Claims under the common liability provisions of Romanian Civil Law 

In claims under the common liability provisions of Romanian Civil Law (i.e. tort liability), the claimant must prove that the damage was caused directly by the person via the vaccine, contrary to the general legal obligation not to cause damage to third parties and possibly contrary to other legal obligations (if other provisions are also breached).

7. Who would be liable to pay the compensation, e.g. the state, the manufacturer of the vaccine (please cover compulsory and non-compulsory vaccination)?

There are no compulsory vaccinations in Romania as of the writing of this advisory.

Claims under the Product Liability Law can only involve the liability of producers.   

According to the Product Liability Law, the producer means:

  1. the manufacturer of a finished product, the manufacturer of any raw material, and the manufacturer of a component part; or
  2. any person who, by putting a name, trademark or other distinguishing feature on the product, presents himself as its producer; or
  3. any person who imports into Romania a product for sale, leasing, purchase or any form of distribution in their business, who will additionally be deemed to be its producer and have the responsibility of a producer; or
  4. any person who imports a product from the EU for sale, leasing, purchase or any form of distribution in their business, who will additionally be deemed to be its producer and have the responsibility of a producer; or
  5. where the producer of the product cannot be identified, each supplier of the product will be treated as its producer unless he or she informs the injured person, within a reasonable time, of the identity of the producer or of the person who supplied them with the product. The same will apply, in instances where a product is imported, if this product does not indicate the identity of the importer referred to in points (iii) and (iv), even if the name of the producer is indicated.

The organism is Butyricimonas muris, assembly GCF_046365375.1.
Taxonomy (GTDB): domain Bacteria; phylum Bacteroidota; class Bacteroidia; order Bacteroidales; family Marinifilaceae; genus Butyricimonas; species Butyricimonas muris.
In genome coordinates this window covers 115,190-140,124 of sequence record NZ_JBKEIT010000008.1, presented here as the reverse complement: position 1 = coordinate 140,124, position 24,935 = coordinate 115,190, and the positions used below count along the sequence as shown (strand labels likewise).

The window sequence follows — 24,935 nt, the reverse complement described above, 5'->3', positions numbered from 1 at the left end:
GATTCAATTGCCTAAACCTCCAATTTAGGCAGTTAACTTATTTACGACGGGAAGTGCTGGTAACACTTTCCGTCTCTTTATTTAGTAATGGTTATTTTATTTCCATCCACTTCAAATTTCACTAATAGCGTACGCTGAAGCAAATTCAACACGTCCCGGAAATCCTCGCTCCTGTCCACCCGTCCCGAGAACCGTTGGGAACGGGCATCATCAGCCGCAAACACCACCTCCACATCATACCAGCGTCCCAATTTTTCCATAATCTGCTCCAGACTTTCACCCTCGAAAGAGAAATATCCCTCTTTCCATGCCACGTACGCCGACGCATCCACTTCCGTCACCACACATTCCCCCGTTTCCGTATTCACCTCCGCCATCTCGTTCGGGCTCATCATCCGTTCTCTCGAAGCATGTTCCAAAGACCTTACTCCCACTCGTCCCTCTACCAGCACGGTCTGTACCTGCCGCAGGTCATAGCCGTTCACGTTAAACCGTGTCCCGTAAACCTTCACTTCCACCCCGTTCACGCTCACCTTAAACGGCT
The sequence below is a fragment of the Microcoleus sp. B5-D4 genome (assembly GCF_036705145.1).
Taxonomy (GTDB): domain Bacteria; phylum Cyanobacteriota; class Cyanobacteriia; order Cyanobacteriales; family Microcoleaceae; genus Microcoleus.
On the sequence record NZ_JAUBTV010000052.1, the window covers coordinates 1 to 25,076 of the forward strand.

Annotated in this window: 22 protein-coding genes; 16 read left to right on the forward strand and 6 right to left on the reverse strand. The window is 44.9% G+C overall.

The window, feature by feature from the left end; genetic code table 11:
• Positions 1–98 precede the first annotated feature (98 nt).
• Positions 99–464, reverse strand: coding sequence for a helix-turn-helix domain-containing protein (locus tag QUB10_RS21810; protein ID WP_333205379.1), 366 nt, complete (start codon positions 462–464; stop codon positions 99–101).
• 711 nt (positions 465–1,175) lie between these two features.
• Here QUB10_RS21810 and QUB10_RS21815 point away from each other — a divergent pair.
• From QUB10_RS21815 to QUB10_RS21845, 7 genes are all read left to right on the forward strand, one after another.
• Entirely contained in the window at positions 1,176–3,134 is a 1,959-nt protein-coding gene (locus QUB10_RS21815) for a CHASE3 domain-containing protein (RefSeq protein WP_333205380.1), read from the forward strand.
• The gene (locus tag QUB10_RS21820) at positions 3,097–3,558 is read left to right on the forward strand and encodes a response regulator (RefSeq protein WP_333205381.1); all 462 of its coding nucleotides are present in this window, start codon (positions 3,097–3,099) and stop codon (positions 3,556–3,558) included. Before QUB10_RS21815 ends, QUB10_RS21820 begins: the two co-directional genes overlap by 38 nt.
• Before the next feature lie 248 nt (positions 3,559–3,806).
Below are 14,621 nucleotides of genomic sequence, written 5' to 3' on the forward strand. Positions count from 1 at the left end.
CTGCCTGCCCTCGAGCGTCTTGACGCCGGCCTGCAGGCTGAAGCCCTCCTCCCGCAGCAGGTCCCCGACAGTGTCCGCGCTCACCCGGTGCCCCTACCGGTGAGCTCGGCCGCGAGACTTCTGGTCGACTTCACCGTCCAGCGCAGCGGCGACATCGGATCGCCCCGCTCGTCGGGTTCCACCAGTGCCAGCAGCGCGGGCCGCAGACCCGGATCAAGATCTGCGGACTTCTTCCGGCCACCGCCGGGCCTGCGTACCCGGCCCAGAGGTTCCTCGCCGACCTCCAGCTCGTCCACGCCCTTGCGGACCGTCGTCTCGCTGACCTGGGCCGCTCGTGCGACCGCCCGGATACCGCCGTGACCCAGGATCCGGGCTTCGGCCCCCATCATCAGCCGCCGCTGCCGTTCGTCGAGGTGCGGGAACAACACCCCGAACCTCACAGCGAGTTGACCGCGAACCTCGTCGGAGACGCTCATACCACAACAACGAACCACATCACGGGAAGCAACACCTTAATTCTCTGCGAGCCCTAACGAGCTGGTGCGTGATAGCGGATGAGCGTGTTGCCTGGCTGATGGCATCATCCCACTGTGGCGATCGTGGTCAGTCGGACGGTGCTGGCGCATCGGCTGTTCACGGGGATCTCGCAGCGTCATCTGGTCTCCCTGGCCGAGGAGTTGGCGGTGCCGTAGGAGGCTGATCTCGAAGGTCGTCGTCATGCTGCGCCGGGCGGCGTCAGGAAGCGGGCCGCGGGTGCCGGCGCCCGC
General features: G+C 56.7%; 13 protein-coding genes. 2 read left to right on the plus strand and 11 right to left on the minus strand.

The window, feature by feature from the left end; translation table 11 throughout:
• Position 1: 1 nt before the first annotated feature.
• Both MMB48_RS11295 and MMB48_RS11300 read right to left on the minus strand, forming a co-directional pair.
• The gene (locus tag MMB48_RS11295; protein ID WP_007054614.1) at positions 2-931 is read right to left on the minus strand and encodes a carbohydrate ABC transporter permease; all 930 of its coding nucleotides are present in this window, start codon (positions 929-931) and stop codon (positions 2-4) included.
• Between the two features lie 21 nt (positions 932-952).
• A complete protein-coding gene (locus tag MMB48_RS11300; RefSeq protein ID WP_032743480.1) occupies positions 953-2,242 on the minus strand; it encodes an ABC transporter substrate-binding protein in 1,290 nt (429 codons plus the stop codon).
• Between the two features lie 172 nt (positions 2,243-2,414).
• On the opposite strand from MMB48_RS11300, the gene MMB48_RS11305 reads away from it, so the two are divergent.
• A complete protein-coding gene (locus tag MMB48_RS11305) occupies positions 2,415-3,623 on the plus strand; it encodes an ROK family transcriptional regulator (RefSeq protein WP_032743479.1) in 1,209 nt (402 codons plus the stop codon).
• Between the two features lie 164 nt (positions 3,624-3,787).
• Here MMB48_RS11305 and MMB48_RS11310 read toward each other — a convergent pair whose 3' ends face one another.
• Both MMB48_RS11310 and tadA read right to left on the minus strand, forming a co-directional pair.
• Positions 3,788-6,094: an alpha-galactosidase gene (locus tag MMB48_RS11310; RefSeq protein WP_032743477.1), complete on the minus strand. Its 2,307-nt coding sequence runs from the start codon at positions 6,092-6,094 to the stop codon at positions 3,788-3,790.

In addition, the ECJ decision in Case C-621/15, N.W. v. Sanofi Pasteur MSD SNC (June 21, 2017) affirms the individual’s right to sue vaccine manufacturers (see here).

Finally, under the common liability provisions of Romanian Civil Law, the liability of any person considered liable for damages can have a case brought against him (theoretically, this includes the state). However, as indicated by the WHO, tort law requires that a claimant prove he suffered a wrong due to another person’s negligence or deliberate harm. The problem with this process, in the case of a vaccination, is that often there is no obviously negligent party. A court-based approach to compensation can be unfair and unpredictable, resulting in high monetary awards in some cases, while those who do not seek legal recourse receive nothing (see Bulletin of the WHO Volume 89: 2011).

8. Is there a de minimis threshold or a cap on compensation?

In the absence of specific rules on vaccine compensation, no thresholds for compensation are provided.

9. Is compensation based on tariffs or individual assessment?

Compensation is determined based on individual assessments according to the evidence provided. In cases of moral damages, the court will determine fair compensation.

10. Can a claimant obtain additional compensation beyond payment made by the compensation system?

No compensation system for vaccine damages is currently in place.

Currently there is no publicly available information on future legislative initiatives.

Portrait of Horea Popescu
Horea Popescu
Managing Partner
Bucharest
Portrait of Valentina Parvu
Valentina Parvu
Senior Associate
Bucharest